Personal Pensions, Company Pensions & SIPPS

Although any kind of asset or savings vehicle can help provide income in retirement, pensions are the ones specifically designed for the purpose.

All approved schemes enjoy tax relief on contributions up to the scheme member’s highest marginal rate of income tax (although limits apply)

They also benefit from the growth in the funds not being taxed and when benefits are taken, generally 25% of the fund can be taken tax free (can vary) and the remainder is usually there to provide taxable income for the rest of your life (or taken in one go, in stages, or even be passed on tax efficiently to future generations) in addition to any state pension. Employers contribute to pensions, saving them Corporation Tax and substantial National Insurance contributions, meeting the requirements of auto-enrolment and enhancing the package they can offer to retain employees.

Personal pensions (including stakeholder schemes) benefit from the same tax breaks as other schemes and used to be there to accumulate funds to buy an annuity with the proceeds after the cash has been taken. This no longer has to be the case and most schemes are offering unsecured income through the use of drawdown now. An annuity provides income for life and spouse’s benefits and guaranteed payment terms can be built in at a cost. The income you will have in retirement will depend on fund performance up to retirement and annuity rates available when you come to retire, or on-going investment returns if you opt for drawdown. Generally there is no lump sum from any unspent pension pot on death after retirement when an annuity has been purchased, unless guarantees have been purchased, but drawdown plans can be passed on to anyone nominated to receive lump sums and/or income and the tax position depends on the age at which the original planholder died.

Company Pensions also have the tax breaks that all pensions have, with the added benefit that your employer contributes to them and they can provide death in service benefits, ill-health pensions etc. Company schemes can have defined benefits (where you know what you will get for each year of service), or simply defined contribution (where you know what you and the employer will pay in to the scheme each month and what you get depends on fund performance and/or annuity rates). Again, generally there is no lump sum from any unspent pension pot on death after retirement in a scheme pension, unless the pot is transferred to a defined contribution arrangement that offers drawdown, when all of the pot can be drawn out in cash if desired (subject to tax and a very complicated area, so seeking advice is always recommended and sometimes mandatory).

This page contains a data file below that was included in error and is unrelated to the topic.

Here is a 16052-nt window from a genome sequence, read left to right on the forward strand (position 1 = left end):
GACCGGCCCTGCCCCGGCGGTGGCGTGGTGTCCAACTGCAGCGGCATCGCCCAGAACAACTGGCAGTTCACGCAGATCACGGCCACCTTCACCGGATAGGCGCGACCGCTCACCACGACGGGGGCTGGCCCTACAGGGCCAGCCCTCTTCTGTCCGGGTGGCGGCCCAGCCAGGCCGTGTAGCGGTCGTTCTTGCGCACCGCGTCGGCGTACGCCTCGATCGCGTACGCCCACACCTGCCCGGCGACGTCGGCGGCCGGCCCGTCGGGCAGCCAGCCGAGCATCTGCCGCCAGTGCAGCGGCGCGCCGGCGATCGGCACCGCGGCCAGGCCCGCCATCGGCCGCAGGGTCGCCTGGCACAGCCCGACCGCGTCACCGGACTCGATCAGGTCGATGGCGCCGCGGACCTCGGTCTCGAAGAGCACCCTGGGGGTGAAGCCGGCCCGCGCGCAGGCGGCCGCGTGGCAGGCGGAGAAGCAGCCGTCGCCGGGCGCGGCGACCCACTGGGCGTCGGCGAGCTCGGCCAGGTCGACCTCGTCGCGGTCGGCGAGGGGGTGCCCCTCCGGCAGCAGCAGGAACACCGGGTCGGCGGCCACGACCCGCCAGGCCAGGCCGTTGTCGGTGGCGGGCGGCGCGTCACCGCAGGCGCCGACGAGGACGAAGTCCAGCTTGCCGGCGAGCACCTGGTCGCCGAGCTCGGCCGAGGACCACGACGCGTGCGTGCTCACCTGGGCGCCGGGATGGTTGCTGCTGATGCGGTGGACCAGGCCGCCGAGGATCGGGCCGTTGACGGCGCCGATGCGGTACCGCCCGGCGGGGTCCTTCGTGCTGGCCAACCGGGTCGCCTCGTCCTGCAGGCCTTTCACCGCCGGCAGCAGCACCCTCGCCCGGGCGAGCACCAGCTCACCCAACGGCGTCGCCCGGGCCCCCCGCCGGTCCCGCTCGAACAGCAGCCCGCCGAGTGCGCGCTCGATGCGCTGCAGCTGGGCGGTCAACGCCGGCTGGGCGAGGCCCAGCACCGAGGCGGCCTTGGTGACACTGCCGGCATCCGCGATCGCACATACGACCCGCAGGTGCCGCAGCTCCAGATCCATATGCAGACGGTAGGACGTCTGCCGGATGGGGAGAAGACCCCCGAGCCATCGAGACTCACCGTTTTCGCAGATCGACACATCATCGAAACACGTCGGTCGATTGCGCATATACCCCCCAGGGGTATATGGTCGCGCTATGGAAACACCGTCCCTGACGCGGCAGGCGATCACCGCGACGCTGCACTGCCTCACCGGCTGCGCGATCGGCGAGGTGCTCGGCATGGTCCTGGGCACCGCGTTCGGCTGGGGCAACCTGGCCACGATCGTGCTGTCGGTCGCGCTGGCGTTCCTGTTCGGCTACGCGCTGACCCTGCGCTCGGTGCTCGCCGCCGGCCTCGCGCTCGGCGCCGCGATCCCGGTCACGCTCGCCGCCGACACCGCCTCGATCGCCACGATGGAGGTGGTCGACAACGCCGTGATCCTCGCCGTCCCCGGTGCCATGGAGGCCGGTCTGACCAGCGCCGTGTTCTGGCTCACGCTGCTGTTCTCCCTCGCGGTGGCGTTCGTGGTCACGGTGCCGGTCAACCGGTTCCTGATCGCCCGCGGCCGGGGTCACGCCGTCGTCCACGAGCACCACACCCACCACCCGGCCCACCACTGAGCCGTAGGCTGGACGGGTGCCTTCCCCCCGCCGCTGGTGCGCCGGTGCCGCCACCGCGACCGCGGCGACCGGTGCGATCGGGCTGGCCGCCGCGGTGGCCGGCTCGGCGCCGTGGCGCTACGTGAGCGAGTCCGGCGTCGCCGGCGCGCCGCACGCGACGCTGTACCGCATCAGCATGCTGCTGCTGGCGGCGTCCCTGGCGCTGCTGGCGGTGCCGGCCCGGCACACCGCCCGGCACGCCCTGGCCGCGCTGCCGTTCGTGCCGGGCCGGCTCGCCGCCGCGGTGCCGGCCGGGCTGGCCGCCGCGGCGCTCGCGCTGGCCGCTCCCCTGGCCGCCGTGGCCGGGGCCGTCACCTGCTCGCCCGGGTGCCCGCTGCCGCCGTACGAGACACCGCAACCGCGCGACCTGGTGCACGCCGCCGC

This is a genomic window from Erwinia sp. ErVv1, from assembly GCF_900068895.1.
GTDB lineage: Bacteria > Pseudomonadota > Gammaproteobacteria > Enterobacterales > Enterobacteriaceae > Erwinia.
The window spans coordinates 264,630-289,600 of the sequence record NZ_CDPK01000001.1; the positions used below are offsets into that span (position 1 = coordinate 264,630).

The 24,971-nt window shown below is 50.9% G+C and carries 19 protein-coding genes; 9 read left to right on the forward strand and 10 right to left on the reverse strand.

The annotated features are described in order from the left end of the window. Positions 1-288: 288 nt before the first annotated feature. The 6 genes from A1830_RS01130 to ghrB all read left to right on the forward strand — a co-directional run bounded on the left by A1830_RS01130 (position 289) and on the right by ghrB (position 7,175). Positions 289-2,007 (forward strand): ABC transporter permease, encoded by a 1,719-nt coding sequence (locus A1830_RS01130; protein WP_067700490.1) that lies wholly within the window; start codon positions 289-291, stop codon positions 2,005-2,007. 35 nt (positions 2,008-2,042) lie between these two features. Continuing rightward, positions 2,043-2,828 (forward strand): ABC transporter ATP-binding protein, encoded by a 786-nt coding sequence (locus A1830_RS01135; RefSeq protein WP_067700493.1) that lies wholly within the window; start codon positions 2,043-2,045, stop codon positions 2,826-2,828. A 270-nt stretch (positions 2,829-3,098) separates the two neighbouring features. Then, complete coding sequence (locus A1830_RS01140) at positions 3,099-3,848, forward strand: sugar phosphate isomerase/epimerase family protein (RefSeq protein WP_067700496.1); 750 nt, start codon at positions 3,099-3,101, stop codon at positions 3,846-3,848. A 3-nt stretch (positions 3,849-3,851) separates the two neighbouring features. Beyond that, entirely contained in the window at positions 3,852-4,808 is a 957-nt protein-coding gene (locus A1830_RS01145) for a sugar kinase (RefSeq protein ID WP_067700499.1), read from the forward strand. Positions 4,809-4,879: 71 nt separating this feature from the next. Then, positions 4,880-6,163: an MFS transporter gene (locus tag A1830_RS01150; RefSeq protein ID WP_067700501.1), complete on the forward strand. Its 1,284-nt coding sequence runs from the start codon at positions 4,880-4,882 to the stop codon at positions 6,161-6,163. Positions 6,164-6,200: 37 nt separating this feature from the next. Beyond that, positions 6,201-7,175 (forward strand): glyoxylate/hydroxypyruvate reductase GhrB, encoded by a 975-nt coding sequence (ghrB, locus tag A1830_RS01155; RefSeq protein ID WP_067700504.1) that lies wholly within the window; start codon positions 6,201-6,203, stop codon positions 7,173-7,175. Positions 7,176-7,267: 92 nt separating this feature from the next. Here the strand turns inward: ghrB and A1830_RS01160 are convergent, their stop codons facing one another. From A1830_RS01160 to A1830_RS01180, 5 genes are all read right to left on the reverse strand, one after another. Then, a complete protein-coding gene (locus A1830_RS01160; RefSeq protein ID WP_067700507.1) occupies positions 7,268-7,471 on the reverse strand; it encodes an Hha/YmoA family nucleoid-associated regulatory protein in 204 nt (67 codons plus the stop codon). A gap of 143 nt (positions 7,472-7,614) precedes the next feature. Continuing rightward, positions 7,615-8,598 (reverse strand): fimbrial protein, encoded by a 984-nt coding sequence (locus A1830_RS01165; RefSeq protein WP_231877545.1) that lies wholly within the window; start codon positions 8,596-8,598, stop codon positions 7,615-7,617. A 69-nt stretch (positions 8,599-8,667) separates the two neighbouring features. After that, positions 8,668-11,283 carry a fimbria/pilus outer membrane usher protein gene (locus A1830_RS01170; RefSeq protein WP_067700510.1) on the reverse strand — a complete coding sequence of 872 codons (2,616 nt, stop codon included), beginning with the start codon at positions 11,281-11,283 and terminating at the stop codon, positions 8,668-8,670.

SIPPs, or Self Invested Personal Pension schemes offer the additional benefits of being able to hold different assets, such as commercial property, cash deposits and share portfolios in the beneficial tax environment of a pension. In addition they offer far more flexibility when it comes to drawing cash lump sums and income, without the need to buy an annuity and have the ability to pass on the pension pot on death to provide benefits for your spouse, dependants, or anyone you would want to benefit from it, either as an income, or lump sum (in certain cases tax free!) and it does not form part of your estate for inheritance tax purposes, so will not add to the bill, while it’s still a pension pot.

Over the years there have been many different schemes with differing rules applying to them and where people change employment and employment status it can get very confusing as to how much will be coming from where. This is especially true with recent changes to taxation limiting further how much a person can have in their pension pot without paying tax and how much they and their employer can pay in each year. With Pension Freedoms introduced in April 2015 pensions and the benefits they provide have never been as flexible, so quality advice is always needed and great value for money.

We can help with establishing what entitlements you have, how much it should yield, if it could do better invested elsewhere and whether you are paying any unnecessary charges or taxes that can be avoided or reduced.